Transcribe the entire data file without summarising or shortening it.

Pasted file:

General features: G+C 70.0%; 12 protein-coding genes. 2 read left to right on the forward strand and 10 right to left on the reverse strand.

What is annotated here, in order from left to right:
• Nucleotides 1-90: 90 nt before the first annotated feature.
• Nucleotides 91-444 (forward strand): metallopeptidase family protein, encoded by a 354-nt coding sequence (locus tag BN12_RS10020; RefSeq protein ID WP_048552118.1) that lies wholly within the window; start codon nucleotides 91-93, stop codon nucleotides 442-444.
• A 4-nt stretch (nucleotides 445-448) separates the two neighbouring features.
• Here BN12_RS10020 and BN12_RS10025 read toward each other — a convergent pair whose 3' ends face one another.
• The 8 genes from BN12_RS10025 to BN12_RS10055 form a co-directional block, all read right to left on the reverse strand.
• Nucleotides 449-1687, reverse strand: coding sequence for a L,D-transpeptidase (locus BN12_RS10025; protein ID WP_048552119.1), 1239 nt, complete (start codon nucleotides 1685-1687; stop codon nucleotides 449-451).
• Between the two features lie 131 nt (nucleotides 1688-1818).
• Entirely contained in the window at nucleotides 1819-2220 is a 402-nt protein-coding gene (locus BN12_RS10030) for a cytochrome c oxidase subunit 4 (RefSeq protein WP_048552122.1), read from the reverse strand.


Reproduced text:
General features: G+C 70.0%; 12 protein-coding genes. 2 read left to right on the forward strand and 10 right to left on the reverse strand.

What is annotated here, in order from left to right:
• Nucleotides 1-90: 90 nt before the first annotated feature.
• Nucleotides 91-444 (forward strand): metallopeptidase family protein, encoded by a 354-nt coding sequence (locus tag BN12_RS10020; RefSeq protein ID WP_048552118.1) that lies wholly within the window; start codon nucleotides 91-93, stop codon nucleotides 442-444.
• A 4-nt stretch (nucleotides 445-448) separates the two neighbouring features.
• Here BN12_RS10020 and BN12_RS10025 read toward each other — a convergent pair whose 3' ends face one another.
• The 8 genes from BN12_RS10025 to BN12_RS10055 form a co-directional block, all read right to left on the reverse strand.
• Nucleotides 449-1687, reverse strand: coding sequence for a L,D-transpeptidase (locus BN12_RS10025; protein ID WP_048552119.1), 1239 nt, complete (start codon nucleotides 1685-1687; stop codon nucleotides 449-451).
• Between the two features lie 131 nt (nucleotides 1688-1818).
• Entirely contained in the window at nucleotides 1819-2220 is a 402-nt protein-coding gene (locus BN12_RS10030) for a cytochrome c oxidase subunit 4 (RefSeq protein WP_048552122.1), read from the reverse strand.